By Amanda Scanga, guest contributor
One consequence of the COVID-19 pandemic is the accelerated development of new vaccines. Researchers quickly created, tested, manufactured and administered new vaccines, most of them based on messenger RNA (mRNA). mRNA is a knowledge base that has been in development for decades.
Many people remain hesitant to get vaccinated for different reasons, including a reluctance to be injected with laboratory manipulated genetic material. Now, a new vaccine based on plants called COVIFENZ is available. The Quebec biotechnology company Medicago developed this vaccine. Health Canada recently approved it for emergency use. Perhaps a vaccine derived from plants will change some people’s minds about getting vaccinated.
How are vaccines developed?
Vaccines protect us from various pathogens including influenza, measles, smallpox, and polio. The first vaccines were developed over 200 years ago. Most viral vaccines are produced in four major steps:
- A small amount of the virus is placed inside an animal cell that reproduces rapidly, for example chicken embryo cells, to create large quantities of an antigen. Antigens can be weakened versions of the virus, or inactive pieces of the virus that will elicit a specific immune response that will recognize the antigen if it is reintroduced.
- The desired antigen is extracted from the cells and separated from host cell material to obtain as much of the antigen as possible.
- The antigen is purified to remove any remaining proteins and other parts of the host cell.
- An adjuvant, a material used to enhance the immune response, is added to the antigen.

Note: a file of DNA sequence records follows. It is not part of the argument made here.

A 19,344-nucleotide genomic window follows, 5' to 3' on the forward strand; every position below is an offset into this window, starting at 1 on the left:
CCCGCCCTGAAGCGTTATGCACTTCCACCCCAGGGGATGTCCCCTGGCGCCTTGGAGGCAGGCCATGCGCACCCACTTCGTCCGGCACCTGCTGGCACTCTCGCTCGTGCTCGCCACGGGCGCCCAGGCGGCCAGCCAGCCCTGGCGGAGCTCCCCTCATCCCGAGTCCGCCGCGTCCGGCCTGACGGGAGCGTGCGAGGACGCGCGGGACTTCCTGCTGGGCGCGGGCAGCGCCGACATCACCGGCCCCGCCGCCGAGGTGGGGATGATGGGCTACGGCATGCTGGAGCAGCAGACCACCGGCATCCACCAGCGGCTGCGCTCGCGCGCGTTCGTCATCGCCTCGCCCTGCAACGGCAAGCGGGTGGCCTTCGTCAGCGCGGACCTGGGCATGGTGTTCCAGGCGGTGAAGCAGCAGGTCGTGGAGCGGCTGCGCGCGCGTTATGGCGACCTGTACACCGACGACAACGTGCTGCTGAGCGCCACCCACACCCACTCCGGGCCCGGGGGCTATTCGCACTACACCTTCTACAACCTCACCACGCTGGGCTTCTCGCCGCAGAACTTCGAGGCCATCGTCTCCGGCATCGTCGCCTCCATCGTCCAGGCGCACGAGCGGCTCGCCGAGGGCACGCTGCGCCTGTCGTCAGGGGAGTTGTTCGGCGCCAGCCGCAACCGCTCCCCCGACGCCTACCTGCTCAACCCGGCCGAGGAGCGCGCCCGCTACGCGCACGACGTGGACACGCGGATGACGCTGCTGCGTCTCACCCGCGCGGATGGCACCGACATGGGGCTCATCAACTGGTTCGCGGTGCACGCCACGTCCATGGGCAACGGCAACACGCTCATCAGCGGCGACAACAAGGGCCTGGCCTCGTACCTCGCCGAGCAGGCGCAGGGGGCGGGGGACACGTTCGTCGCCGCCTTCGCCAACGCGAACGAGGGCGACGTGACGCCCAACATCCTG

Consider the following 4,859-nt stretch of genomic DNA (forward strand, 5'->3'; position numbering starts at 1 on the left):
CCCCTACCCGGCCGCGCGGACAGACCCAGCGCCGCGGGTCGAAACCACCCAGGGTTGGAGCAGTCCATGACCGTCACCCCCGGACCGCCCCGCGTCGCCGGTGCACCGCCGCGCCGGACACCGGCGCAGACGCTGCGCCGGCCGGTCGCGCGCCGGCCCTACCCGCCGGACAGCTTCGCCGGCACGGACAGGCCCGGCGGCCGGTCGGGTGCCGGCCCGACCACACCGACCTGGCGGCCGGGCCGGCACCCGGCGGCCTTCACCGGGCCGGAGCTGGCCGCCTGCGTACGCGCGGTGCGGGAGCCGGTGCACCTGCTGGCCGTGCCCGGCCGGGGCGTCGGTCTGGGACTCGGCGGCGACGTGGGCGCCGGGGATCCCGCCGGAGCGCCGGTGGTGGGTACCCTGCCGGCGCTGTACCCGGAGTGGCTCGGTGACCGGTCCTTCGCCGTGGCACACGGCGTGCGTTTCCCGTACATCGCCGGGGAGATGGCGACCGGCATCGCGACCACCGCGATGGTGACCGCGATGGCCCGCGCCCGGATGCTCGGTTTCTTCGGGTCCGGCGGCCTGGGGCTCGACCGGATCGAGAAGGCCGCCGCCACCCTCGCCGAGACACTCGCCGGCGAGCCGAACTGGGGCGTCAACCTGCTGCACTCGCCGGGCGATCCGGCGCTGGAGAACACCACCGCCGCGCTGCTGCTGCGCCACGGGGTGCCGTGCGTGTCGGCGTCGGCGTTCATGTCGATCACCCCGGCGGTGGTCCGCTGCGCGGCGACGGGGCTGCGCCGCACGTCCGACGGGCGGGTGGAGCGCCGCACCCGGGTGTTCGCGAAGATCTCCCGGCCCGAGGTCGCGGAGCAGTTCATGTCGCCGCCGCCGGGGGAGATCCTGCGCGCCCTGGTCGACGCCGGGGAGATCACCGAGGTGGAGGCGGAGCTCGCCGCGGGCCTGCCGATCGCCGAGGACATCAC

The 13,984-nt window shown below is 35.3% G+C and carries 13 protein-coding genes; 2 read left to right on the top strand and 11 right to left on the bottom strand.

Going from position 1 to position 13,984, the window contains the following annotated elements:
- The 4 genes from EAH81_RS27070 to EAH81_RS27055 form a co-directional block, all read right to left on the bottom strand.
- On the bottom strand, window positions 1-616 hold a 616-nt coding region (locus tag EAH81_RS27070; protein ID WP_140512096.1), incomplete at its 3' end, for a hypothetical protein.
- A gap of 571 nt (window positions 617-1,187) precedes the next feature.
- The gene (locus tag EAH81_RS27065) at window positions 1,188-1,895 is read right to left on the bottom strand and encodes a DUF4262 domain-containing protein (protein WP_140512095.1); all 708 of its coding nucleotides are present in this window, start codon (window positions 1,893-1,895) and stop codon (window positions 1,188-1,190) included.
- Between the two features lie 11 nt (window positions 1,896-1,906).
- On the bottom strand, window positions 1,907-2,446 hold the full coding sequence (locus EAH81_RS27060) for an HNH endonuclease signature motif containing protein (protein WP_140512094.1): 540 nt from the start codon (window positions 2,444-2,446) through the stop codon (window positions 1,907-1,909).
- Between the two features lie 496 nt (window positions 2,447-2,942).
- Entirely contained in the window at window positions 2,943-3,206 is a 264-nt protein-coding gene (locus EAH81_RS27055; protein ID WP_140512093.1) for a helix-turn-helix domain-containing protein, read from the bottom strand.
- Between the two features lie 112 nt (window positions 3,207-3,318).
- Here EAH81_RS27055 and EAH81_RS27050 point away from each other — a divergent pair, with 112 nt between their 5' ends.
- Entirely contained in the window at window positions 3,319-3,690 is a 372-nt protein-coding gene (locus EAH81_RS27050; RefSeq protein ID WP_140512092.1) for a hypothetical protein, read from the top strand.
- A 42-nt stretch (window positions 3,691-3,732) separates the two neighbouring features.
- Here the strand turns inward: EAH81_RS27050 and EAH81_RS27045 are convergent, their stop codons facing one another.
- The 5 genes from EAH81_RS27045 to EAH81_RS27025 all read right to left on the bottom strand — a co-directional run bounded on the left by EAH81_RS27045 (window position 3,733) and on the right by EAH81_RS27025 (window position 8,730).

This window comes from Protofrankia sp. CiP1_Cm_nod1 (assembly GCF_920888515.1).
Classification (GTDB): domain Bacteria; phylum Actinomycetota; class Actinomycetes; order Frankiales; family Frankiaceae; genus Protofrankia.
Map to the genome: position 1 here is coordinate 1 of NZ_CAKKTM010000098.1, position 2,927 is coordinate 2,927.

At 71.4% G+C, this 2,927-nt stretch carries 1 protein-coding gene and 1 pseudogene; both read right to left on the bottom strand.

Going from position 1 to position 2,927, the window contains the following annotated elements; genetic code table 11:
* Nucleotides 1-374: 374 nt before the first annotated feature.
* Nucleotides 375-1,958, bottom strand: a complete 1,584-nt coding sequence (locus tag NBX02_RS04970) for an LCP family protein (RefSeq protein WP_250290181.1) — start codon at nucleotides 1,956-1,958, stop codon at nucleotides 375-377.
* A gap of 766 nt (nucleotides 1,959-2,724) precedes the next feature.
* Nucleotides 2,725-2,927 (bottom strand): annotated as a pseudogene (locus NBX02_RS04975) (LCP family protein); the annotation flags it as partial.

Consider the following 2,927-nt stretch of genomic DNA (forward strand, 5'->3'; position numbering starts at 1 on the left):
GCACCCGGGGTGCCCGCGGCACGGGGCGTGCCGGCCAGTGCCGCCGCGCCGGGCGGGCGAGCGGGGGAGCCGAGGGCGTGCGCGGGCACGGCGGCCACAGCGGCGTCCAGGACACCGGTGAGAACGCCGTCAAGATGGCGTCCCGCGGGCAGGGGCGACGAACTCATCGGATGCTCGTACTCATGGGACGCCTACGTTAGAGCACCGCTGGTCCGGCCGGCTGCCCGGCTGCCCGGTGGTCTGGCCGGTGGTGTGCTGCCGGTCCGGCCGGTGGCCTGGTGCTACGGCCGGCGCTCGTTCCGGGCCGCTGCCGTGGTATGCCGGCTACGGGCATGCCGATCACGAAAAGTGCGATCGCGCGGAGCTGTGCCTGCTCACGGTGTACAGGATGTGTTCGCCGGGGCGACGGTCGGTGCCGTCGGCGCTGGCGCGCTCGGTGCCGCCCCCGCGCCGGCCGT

The vaccines are then ready to be packaged and distributed.
The Pfizer-BioNTech and Moderna mRNA vaccines are created differently. Scientists identified and used a specific mRNA sequence from the genetic code of the COVID-19 virus. When introduced into our bodies, our cells read the mRNA sequence and produce an antigen that results in a specific immune response. Rather than producing the antigen in animal cells and extracting it, the mRNA vaccines allow our own cells to produce the antigen, without any exposure to the virus itself. This process is what makes mRNA vaccines so revolutionary.
Plant-based vaccine technology
There are plant-based vaccines for animals; however, none existed for human use—until now. Plant-based vaccine development is similar to other viral vaccines, with one exception. Instead of reproducing the antigen in animal cells, the antigen replicates inside a growing plant for a few days. The gene of interest comes from a protein often found on the virus’s surface, called a capsid or envelope protein. Researchers introduce this genetic material into an optimal plant species. The plant cells read the genetic material and produce virus-like particles (VLPs). VLPs resemble the structure of the virus because they express the chosen capsid or envelope protein. But the VLPs do not contain viral genetic material, making them non-infectious. The VLPs act as the antigen that allows the body to produce an immune reaction.
Medicago uses the plant Nicotiana benthamiana, a close relative of the tobacco plant, in its plant-based vaccine process. The gene encoding the spike protein of the SARS-CoV-2 virus is injected into the plant so that the resulting VLPs contain a protein that mimics the spike protein on the SARS-CoV-2 viral particle. This method avoids using a weakened or inactive segment of the virus. After a few days, the VLPs are extracted from the plants, purified, and combined with the adjuvant.
Advantages and disadvantages of plant-based vaccine technology
Plant-based vaccines have many advantages compared to other vaccine production strategies. First, the production of the vaccine is relatively inexpensive. Second, the plant-produced antigens are very stable and easily stored for long periods. Although there are limited data, researchers have concluded that plant-based vaccines do not seem to cause any adverse health effects.